Technique used to achieve 1gbps on a cat5 cable?
You have to use a cat 5e cable for that, including all connecting devices that are capable of running at Gbps speed.
CAT5 cable is actually not able to sustain 1Gbps transfer rates, as the two pairs that are used only for grounding in CAT5, and are used for signal in CAT6, are not controlled as tightly as is necessary for full throughput. A gigabit network, finding itself connected with CAT5 cable, will degrade itself to 300Mbps.
CAT5 is an Ethernet cable standard defined by the Electronic Industries Association and Telecommunications Industry Association (commonly known as EIA/TIA). CAT5 is the 5th generation of twisted pair Ethernet cabling and the most popular of all twisted pair cables in use today. CAT5 cable contains four pairs of copper wire. CAT5 supports Fast (100 Mbps) Ethernet and comparable alternatives such as ATM. As with all other types of twisted pair EIA/TIA cabling, CAT5 cable runs…
5 If you have an installation that requires Cat5 cable Which cable ratings could you use for the installation?
CAT5 (also, CAT 5) is an Ethernet network cable standard defined by the Electronic Industries Association and Telecommunications Industry Association (commonly known as EIA/TIA). CAT5 is the fifth generation of twisted pair Ethernet technology and the most popular of all twisted pair cables in use today. CAT5 cable contains four pairs of copper wire. It supports Fast Ethernet speeds (up to 100 Mbps). As with all other types of twisted pair EIA/TIA cabling, CAT5 cable…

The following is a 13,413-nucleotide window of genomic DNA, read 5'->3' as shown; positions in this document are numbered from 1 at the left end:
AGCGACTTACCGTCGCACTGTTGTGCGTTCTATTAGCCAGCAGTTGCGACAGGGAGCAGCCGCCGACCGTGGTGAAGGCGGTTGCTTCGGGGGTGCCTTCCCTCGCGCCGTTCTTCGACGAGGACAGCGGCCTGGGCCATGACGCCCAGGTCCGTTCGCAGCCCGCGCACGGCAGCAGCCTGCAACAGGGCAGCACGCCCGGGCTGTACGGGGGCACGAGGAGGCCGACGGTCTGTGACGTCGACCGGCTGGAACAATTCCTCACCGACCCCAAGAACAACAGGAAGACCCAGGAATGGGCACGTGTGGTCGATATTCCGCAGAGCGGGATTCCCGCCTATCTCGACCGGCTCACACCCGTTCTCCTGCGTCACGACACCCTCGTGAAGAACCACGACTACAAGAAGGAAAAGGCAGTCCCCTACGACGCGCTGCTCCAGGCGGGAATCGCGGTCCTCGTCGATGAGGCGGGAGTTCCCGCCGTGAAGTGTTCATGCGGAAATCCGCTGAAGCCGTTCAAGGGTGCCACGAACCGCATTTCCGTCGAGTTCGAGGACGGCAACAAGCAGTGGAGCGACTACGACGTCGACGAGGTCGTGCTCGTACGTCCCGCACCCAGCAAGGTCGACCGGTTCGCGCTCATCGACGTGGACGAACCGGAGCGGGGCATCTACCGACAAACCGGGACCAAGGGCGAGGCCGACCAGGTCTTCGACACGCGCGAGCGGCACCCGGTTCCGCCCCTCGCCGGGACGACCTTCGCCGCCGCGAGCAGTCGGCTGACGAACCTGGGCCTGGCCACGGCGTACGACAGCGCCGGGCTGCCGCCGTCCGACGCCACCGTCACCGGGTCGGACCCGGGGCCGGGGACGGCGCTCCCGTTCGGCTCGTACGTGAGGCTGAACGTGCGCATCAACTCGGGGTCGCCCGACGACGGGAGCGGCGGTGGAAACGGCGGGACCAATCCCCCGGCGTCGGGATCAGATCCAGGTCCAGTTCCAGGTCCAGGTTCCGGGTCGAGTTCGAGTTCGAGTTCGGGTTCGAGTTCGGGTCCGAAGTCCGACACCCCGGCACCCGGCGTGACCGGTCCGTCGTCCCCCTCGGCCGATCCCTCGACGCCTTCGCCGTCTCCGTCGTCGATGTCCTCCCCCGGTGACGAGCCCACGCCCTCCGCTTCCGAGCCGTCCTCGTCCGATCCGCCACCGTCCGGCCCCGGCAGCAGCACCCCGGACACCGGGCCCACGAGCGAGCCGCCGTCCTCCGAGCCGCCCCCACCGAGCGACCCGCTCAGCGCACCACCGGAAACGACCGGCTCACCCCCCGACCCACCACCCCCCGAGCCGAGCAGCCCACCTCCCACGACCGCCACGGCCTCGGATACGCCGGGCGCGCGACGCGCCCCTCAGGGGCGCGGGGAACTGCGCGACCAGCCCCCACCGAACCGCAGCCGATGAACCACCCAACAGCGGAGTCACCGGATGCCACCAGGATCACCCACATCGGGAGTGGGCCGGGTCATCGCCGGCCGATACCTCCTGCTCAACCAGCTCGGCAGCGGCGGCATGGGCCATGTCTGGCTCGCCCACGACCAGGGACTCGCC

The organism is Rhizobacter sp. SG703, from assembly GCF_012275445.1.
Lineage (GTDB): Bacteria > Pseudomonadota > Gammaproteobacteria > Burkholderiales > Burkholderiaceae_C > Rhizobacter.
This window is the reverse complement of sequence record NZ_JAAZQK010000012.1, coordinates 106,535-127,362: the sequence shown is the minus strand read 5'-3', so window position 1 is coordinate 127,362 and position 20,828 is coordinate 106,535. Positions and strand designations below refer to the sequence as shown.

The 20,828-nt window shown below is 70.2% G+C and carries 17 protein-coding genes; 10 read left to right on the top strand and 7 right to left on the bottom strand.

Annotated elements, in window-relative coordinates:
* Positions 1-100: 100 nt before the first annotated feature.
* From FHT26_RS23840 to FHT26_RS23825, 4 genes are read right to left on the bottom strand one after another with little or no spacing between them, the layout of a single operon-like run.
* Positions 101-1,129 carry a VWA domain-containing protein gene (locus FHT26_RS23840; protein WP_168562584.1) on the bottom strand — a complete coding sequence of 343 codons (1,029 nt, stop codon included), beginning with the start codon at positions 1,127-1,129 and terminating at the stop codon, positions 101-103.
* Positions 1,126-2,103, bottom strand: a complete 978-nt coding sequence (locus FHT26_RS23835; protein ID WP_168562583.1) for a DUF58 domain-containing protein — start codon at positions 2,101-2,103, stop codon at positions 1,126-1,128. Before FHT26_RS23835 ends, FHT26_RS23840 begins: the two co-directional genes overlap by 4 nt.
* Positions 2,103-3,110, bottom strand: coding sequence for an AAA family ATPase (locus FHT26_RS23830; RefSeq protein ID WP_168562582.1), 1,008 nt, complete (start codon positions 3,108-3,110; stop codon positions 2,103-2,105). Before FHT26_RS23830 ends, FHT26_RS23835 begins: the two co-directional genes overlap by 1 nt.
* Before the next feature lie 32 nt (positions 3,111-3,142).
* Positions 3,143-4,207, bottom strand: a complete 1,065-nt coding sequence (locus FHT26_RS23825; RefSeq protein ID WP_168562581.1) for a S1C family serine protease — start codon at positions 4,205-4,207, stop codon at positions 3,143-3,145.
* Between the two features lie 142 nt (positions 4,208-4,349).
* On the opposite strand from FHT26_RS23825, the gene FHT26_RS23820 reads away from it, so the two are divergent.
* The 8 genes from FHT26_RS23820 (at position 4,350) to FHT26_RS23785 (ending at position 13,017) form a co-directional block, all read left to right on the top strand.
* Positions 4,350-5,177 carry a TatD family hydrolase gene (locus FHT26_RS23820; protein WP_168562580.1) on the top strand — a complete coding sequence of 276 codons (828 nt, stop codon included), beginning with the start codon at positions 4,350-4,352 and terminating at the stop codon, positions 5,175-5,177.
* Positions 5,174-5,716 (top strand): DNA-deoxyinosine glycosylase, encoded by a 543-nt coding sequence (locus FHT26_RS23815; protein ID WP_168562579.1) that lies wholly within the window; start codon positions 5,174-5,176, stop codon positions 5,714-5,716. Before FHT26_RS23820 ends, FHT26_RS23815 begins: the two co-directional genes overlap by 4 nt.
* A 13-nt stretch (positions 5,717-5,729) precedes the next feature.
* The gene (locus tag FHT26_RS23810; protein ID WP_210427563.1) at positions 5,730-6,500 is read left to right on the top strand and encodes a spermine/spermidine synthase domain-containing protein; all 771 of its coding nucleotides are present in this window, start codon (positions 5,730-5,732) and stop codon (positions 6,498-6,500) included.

Yes you acn use a hub to connect your computers. Just connect a cat5 network cable from each of your computers to the hub. It doesn't matter which port you plug the cat5 cable into on the hub. they are all the same. Also, if you might be interested in making your own cat5 cables. I have added a link on how to do ths.
The classic categories are: 3 and 5 (hence a Cat5 cable) Cat3 is usually used for phone service. specifically multi-line systems or with a fax machine. It has 3 pairs of wires. Cat5 is used in data applications like computer networking. It has 4 pairs. There has been a cat6 marketed. It is functionally the same as a Cat5 but is manufactured at a higher quality.
A switch or device that converts fiber optic to cat5 cable. Search Google for "fiber-optic to cat5" Many commercial switches also have a fiber optic port also that transitions from fiber-optic to cat5 cabling. Also search ebay for "10/100 Fiber Media Converter". Found several listed there for $100 or less, single and multi.
The transmission speed of the cable is limited in most cases by the hardware attached to it. Cat5 basic cable has been used successfully up to 1 gigabit speed using ethernet. There have been lab tests proving it might be useful for 10gigabit over short ranges but usually that requires Cat5e or Cat6 grade cable. The most common speeds are 10/100 mb ethernet.
Lets say you have 1 outlet but you want to connect yout xbox and your ps3 to the same outlet and not have to switch them out. You will need 2 cat5 cables you will need a wired routuer (you can find one at your local staples or office max) and 3 cat5 cables (for 2 devices needing internet). Whatever amount of devices you have you need 1 more cat5 cable. This is a scetch…